Which way round?
Changeable weather, currents and sea conditions are the greatest threat throughout, so by sailing the route clockwise, the prevailing southwesterly winds should make sailing conditions safer all round; in the bigger seas off the west coast and later, when longer stretches of headwind are expected on the more sheltered east coast. No different to cycling – a tailwind increases the boat’s speed, while a headwind has the opposite effect.
From start to finish
The Wild Atlantic Way, with its exposed coastline, provides the biggest logistical challenge, so a start point in Schull, Co. Cork ensures it is tackled early, when fitness and team organization will be key.
From Schull, the route takes in the breath-taking Wild Atlantic Way – from the Skelligs, Valentia and the Blasket Islands, the Cliffs of Moher, the Aran Islands, and on up Connemara’s beautiful and remote coastline.
Turning toward Inishshark and Inisbofin, on towards Achill Island, past the Mullet Peninsula and round Erris Head into the expanse of Donegal Bay – these landmarks present their own unique challenges before the northern rounding point by Malin Head is reached. My own private Cape Horn to some degree, Malin Head will be a wild and windy half-way point of sorts.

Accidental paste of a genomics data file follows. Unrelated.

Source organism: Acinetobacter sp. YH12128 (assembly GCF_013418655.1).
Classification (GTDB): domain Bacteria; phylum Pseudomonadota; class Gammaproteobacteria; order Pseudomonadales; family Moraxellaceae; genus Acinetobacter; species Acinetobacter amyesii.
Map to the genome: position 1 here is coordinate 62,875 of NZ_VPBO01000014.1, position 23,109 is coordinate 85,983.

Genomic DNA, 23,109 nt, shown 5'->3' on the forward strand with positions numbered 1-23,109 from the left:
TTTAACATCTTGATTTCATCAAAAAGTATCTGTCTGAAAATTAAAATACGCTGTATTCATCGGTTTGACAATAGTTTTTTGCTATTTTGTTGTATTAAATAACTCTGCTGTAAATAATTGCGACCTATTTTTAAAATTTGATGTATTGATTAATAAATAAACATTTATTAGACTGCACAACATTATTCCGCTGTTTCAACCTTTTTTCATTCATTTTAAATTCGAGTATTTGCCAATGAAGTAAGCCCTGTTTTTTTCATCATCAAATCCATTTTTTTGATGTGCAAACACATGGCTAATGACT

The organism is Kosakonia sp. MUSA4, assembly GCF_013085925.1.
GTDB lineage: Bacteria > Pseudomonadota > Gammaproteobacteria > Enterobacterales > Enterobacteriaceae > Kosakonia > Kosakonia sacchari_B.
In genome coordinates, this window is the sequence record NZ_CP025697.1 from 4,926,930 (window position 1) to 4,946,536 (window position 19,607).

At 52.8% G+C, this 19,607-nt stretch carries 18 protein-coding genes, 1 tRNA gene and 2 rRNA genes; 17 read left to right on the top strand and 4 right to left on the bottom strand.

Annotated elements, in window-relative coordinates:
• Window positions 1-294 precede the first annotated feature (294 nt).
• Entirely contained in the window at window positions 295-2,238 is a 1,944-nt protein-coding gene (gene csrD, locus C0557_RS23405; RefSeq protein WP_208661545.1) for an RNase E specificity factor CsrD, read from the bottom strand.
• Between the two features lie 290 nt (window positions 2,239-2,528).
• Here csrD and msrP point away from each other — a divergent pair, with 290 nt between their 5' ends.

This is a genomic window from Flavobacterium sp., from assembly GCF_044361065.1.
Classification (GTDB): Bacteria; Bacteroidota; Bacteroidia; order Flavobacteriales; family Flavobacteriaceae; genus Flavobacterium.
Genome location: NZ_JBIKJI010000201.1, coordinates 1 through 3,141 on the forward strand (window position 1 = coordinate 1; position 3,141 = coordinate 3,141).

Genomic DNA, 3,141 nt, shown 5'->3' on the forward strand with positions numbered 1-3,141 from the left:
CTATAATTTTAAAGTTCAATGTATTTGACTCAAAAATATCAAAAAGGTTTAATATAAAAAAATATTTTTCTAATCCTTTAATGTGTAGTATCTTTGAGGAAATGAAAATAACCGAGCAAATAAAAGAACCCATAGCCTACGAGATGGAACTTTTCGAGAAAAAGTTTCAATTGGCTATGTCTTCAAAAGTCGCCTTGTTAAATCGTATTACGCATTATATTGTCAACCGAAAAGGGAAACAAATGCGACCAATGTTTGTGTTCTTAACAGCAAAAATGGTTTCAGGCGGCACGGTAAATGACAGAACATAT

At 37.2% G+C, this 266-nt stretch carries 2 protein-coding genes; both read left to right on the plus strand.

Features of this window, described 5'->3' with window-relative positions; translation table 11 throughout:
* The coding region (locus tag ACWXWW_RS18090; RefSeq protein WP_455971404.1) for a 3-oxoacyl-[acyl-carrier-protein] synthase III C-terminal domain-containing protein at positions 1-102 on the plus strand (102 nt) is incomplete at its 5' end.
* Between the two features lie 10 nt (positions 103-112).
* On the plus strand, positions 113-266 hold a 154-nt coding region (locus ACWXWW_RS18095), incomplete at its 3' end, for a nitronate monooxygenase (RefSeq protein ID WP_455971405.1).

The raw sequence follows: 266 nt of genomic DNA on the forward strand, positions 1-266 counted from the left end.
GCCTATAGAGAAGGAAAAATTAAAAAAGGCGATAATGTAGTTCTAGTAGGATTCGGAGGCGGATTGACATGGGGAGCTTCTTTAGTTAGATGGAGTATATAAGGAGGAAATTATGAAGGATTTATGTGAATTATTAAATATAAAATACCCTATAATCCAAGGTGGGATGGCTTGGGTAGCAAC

Safely past, it’s then onward across the northern coast, past the tidal gates near Rathlin Island and down beyond Strangford Lough into the Irish Sea. The east coast will offer some shelter but less favourable winds and added tidal challenges. No time for a celebratory stop in Dublin as it’s on to Carnsore Point, past the safe haven of Kilmore Quay. Hook Head, Ballycotton, Cork Harbour, Kinsale and Baltimore will be the final checkmarks on the map back toward Schull, where the finish beckons.
If karma is kind and the weather gods permit we may even manage a fly-by the formidable Fastnet Rock.